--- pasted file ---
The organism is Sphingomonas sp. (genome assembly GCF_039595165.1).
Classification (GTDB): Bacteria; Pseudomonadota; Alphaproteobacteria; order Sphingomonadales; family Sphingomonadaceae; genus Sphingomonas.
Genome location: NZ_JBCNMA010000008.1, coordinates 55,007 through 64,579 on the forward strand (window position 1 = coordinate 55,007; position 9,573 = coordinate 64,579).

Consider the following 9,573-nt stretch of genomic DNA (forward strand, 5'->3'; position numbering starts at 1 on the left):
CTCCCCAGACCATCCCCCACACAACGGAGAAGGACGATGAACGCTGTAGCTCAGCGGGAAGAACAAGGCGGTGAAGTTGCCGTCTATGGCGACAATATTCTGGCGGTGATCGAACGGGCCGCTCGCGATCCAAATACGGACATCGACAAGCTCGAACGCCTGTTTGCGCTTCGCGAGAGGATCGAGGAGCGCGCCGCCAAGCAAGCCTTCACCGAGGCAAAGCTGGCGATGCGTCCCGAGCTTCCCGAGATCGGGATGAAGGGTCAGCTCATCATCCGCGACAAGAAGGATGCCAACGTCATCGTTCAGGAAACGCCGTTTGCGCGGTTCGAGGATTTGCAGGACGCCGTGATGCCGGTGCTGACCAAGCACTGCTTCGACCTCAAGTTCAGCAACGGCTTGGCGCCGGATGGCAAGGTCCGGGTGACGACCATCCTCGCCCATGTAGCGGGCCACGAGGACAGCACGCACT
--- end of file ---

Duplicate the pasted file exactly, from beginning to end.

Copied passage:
The organism is Sphingomonas sp. (genome assembly GCF_039595165.1).
Classification (GTDB): Bacteria; Pseudomonadota; Alphaproteobacteria; order Sphingomonadales; family Sphingomonadaceae; genus Sphingomonas.
Genome location: NZ_JBCNMA010000008.1, coordinates 55,007 through 64,579 on the forward strand (window position 1 = coordinate 55,007; position 9,573 = coordinate 64,579).

Consider the following 9,573-nt stretch of genomic DNA (forward strand, 5'->3'; position numbering starts at 1 on the left):
CTCCCCAGACCATCCCCCACACAACGGAGAAGGACGATGAACGCTGTAGCTCAGCGGGAAGAACAAGGCGGTGAAGTTGCCGTCTATGGCGACAATATTCTGGCGGTGATCGAACGGGCCGCTCGCGATCCAAATACGGACATCGACAAGCTCGAACGCCTGTTTGCGCTTCGCGAGAGGATCGAGGAGCGCGCCGCCAAGCAAGCCTTCACCGAGGCAAAGCTGGCGATGCGTCCCGAGCTTCCCGAGATCGGGATGAAGGGTCAGCTCATCATCCGCGACAAGAAGGATGCCAACGTCATCGTTCAGGAAACGCCGTTTGCGCGGTTCGAGGATTTGCAGGACGCCGTGATGCCGGTGCTGACCAAGCACTGCTTCGACCTCAAGTTCAGCAACGGCTTGGCGCCGGATGGCAAGGTCCGGGTGACGACCATCCTCGCCCATGTAGCGGGCCACGAGGACAGCACGCACT